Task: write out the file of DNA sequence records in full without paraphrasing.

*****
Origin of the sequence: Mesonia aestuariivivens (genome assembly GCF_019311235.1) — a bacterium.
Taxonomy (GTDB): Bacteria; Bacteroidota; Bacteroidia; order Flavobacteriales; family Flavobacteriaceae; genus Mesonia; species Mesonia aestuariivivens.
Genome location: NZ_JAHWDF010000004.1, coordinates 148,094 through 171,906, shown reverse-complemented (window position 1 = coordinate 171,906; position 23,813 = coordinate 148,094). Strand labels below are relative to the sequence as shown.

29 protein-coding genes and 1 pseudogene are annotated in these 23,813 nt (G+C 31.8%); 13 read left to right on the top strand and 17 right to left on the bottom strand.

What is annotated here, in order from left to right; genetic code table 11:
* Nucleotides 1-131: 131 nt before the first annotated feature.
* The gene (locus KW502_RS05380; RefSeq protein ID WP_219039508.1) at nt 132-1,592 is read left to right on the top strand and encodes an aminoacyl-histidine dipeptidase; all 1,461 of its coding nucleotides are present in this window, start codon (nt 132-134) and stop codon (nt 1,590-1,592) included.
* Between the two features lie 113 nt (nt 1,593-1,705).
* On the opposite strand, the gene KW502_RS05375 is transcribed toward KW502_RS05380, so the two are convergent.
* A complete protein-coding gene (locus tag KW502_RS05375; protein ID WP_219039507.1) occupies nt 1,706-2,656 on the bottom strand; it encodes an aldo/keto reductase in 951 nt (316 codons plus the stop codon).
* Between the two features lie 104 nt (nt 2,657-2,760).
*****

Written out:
Origin of the sequence: Mesonia aestuariivivens (genome assembly GCF_019311235.1) — a bacterium.
Taxonomy (GTDB): Bacteria; Bacteroidota; Bacteroidia; order Flavobacteriales; family Flavobacteriaceae; genus Mesonia; species Mesonia aestuariivivens.
Genome location: NZ_JAHWDF010000004.1, coordinates 148,094 through 171,906, shown reverse-complemented (window position 1 = coordinate 171,906; position 23,813 = coordinate 148,094). Strand labels below are relative to the sequence as shown.

29 protein-coding genes and 1 pseudogene are annotated in these 23,813 nt (G+C 31.8%); 13 read left to right on the top strand and 17 right to left on the bottom strand.

What is annotated here, in order from left to right; genetic code table 11:
* Nucleotides 1-131: 131 nt before the first annotated feature.
* The gene (locus KW502_RS05380; RefSeq protein ID WP_219039508.1) at nt 132-1,592 is read left to right on the top strand and encodes an aminoacyl-histidine dipeptidase; all 1,461 of its coding nucleotides are present in this window, start codon (nt 132-134) and stop codon (nt 1,590-1,592) included.
* Between the two features lie 113 nt (nt 1,593-1,705).
* On the opposite strand, the gene KW502_RS05375 is transcribed toward KW502_RS05380, so the two are convergent.
* A complete protein-coding gene (locus tag KW502_RS05375; protein ID WP_219039507.1) occupies nt 1,706-2,656 on the bottom strand; it encodes an aldo/keto reductase in 951 nt (316 codons plus the stop codon).
* Between the two features lie 104 nt (nt 2,657-2,760).